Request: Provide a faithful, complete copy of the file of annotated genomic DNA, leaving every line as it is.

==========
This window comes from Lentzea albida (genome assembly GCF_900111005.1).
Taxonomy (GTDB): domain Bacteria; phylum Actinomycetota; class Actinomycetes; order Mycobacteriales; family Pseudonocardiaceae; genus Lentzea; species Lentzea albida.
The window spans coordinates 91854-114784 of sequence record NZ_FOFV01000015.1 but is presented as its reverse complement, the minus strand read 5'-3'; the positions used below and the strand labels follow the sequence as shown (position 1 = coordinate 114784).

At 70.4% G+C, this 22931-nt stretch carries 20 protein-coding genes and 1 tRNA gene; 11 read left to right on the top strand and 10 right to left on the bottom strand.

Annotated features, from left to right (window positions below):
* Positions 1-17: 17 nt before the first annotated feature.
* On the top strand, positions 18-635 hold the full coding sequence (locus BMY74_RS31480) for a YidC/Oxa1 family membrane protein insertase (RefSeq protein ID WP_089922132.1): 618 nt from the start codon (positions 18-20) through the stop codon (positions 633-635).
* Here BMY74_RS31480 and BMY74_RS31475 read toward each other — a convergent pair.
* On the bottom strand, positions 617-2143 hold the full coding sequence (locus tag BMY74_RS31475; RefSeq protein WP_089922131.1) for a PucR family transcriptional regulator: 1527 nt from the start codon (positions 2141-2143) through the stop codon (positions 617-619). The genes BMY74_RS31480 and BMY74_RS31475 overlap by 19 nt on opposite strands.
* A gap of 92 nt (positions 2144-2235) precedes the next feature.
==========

This window comes from Lentzea albida (genome assembly GCF_900111005.1).
Taxonomy (GTDB): domain Bacteria; phylum Actinomycetota; class Actinomycetes; order Mycobacteriales; family Pseudonocardiaceae; genus Lentzea; species Lentzea albida.
The window spans coordinates 91854-114784 of sequence record NZ_FOFV01000015.1 but is presented as its reverse complement, the minus strand read 5'-3'; the positions used below and the strand labels follow the sequence as shown (position 1 = coordinate 114784).

At 70.4% G+C, this 22931-nt stretch carries 20 protein-coding genes and 1 tRNA gene; 11 read left to right on the top strand and 10 right to left on the bottom strand.

Annotated features, from left to right (window positions below):
* Positions 1-17: 17 nt before the first annotated feature.
* On the top strand, positions 18-635 hold the full coding sequence (locus BMY74_RS31480) for a YidC/Oxa1 family membrane protein insertase (RefSeq protein ID WP_089922132.1): 618 nt from the start codon (positions 18-20) through the stop codon (positions 633-635).
* Here BMY74_RS31480 and BMY74_RS31475 read toward each other — a convergent pair.
* On the bottom strand, positions 617-2143 hold the full coding sequence (locus tag BMY74_RS31475; RefSeq protein WP_089922131.1) for a PucR family transcriptional regulator: 1527 nt from the start codon (positions 2141-2143) through the stop codon (positions 617-619). The genes BMY74_RS31480 and BMY74_RS31475 overlap by 19 nt on opposite strands.
* A gap of 92 nt (positions 2144-2235) precedes the next feature.